Fig. 2
figure 2

Bubble plots showing the relative prevalence of detected 23 HPV genotypes across age groups. A 17 high-risk HPV genotypes. B 6 low-risk HPV genotypes

Table 1 Prevalence of infection patterns and infection types of 23 genotypes from 2013 to 2020

Age-specific prevalence of HPV infection

Among the 181,705 women who participated in HPV screening, the age groups < 20, <30, 20–59, 60–69 and ≥ 70 accounted for the proportion 0.48%, 38.09%, 92.27%, 1.08%, 0.15%, respectively, therefore, HPV infections among the women aged 20–59 are the main age group in this study, and there are fewer cases among the women at other age groups (< 20 years, 60–69 years, ≥70 years) (Table 2).

From 2013 to 2020, the HPV infection curve showed a bimodal U-shaped with age, and the trend was found in every of 23 genotypes, every infection pattern, every infection type and every year (Table 2; Figs. 2 and 3). The first peak occurred < 20 years (42.97%), sharply declining after the first peak and maintaining a plateau during middle age, followed by a slight increase with age, reaching the second minor peak (37.56%), however, the second peak were at age group 40–49 years in 2013–2014 (0.97% in 2013 and 1.85% in 2014, respectively) and were at age group 60–69 years in 2015–2020 (2.92%, 3.79%, 7.37%, 7.22%, 8.85% and 5.94%, respectively, in 2015–2020) (Table 2; Fig. 3A).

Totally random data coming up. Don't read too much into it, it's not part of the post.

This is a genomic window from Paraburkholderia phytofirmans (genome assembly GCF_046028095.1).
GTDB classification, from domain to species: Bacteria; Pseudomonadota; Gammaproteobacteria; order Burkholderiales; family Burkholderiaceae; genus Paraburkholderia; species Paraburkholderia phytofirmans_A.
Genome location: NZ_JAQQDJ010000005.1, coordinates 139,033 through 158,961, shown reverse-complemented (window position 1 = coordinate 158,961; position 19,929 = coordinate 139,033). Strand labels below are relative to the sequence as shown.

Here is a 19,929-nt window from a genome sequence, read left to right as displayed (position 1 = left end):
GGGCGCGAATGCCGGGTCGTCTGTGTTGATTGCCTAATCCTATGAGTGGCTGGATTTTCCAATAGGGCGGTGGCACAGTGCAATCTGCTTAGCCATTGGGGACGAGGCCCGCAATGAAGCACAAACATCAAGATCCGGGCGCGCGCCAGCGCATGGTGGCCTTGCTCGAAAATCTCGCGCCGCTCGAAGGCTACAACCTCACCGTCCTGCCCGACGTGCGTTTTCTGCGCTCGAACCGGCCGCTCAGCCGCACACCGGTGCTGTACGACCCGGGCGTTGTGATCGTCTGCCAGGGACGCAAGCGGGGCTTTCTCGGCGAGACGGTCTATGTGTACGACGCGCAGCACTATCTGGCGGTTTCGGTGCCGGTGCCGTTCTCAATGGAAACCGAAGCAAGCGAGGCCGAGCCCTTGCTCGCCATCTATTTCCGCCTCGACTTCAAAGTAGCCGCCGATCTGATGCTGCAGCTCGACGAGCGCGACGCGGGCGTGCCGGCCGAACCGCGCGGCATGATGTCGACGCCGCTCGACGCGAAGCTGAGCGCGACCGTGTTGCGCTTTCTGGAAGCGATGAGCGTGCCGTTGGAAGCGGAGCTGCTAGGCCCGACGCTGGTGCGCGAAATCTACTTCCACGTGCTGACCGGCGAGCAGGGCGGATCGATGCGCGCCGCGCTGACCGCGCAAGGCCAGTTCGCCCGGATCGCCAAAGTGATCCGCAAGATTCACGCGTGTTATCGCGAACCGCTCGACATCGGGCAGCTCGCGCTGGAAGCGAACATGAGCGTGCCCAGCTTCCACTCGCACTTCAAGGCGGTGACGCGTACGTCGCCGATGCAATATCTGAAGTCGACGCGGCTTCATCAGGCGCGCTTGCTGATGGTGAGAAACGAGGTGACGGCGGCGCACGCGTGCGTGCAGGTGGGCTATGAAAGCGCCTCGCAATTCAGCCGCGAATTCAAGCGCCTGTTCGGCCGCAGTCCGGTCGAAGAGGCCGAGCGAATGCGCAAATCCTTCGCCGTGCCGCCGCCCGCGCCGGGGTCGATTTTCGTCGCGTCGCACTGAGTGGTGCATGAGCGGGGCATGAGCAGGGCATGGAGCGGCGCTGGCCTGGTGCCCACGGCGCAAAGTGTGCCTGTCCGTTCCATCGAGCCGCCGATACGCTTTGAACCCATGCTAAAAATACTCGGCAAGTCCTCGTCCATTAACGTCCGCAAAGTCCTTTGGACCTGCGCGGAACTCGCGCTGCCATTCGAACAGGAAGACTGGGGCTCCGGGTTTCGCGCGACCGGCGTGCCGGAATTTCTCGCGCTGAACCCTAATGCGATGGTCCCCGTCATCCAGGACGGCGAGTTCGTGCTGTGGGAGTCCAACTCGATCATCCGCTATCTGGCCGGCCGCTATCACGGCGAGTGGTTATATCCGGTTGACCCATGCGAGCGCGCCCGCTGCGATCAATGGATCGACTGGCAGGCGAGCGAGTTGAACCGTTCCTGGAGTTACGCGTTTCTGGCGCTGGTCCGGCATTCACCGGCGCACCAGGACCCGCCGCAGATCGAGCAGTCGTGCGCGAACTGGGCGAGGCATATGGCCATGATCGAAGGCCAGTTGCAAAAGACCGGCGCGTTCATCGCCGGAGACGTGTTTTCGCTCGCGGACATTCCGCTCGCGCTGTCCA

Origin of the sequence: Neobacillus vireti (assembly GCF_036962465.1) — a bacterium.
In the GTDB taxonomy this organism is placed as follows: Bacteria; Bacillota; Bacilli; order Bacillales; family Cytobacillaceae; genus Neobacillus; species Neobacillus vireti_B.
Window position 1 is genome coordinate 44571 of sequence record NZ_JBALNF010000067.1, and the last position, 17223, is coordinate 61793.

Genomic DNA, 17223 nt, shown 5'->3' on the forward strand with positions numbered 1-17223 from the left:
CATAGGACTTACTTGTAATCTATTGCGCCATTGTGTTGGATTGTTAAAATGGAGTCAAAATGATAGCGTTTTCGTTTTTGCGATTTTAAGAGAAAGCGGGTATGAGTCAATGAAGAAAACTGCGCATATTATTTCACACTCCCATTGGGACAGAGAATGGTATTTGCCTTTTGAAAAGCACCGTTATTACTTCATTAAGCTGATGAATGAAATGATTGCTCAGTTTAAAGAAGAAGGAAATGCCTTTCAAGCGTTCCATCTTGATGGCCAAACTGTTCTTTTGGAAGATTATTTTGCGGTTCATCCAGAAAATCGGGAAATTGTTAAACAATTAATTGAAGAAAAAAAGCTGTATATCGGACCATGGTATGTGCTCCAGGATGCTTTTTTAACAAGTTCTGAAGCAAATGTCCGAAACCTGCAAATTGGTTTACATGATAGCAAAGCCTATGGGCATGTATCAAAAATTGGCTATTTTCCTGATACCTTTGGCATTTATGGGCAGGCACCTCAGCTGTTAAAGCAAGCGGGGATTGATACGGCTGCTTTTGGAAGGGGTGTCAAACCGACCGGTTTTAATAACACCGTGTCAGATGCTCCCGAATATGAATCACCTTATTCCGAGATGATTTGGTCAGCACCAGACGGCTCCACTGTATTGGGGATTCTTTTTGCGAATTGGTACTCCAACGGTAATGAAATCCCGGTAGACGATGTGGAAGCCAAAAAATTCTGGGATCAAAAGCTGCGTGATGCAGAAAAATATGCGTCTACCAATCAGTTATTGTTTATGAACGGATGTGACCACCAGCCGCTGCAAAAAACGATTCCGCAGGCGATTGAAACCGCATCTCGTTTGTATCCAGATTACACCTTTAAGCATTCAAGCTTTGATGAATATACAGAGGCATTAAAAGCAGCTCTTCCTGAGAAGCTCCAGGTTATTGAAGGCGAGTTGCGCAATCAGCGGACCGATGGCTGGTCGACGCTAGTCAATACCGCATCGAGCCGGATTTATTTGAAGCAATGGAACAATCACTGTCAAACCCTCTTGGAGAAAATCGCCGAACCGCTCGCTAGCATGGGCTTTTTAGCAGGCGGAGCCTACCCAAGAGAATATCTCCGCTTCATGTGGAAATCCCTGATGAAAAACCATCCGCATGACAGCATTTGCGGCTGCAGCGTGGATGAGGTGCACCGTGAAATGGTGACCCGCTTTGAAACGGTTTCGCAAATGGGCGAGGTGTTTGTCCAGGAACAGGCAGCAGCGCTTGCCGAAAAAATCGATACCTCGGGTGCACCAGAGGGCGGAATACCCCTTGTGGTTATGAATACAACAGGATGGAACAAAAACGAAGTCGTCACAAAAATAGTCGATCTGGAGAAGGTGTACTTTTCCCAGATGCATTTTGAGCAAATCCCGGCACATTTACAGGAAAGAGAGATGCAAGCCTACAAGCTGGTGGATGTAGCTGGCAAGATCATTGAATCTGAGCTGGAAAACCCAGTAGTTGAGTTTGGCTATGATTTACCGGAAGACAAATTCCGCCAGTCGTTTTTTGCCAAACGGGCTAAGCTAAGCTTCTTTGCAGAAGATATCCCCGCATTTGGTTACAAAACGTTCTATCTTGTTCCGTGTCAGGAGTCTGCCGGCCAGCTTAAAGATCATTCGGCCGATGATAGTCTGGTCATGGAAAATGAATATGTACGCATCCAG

Fig. 3
figure 3

The prevalence of HPV infection by age groups. A HPV infections from 2013 to 2020. B Single infection. double infection and multiple infection. C High-risk, low-risk high-risk and low-risk mixed HPV infection and overall HPV infection

The prevalences of single infection, double infection and multiple infection among women also showed a bimodal U-shaped distribution with age,and in which the infection rates of the first peak (< 20 years) were 21.66% (188/868), 10.14% (88/868) and 11.18% (97/868), respectively,and the second peak (60–69 years) was slightly lower than the first peak, with the infection rates of 20.98% (410/1954), 9.77% (191/1954), and 6.81% (133/1954), respectively (Table 2; Fig. 3B). The prevalences of both HR-HPV infection and LR-HPV infection among women showed the same U-shaped distribution, among which the infection rates of the first peak (< 20 years) were 35.60% (309/868) and 20.16% (175/868), respectively, and the infection rates of the second peak (60–69 years) were 34.75% (679/1954) and 10.49% (205/1954), respectively (Table 2; Fig. 3C).

The prevalences of HR-HPV infections at the age groups < 20, 60–69 and ≥ 70 were higher than the overall prevalence (23.28%), with the infection rates of 35.6%, 34.75%, and 23.91% (66/276), respectively (Table 2; Fig. 3C). The prevalences of the HR-HPV infection at the 20–59 age groups and the whole LR-HPV infections at each age group were lower than the overall prevalence 23.28% (Table 2; Fig. 3C). HPV infections in 2013–2015,2017 and 2019–2020, single infection, triple infection and HR-HPV only infection with age were significantly different (p < 0.05) (Table 2).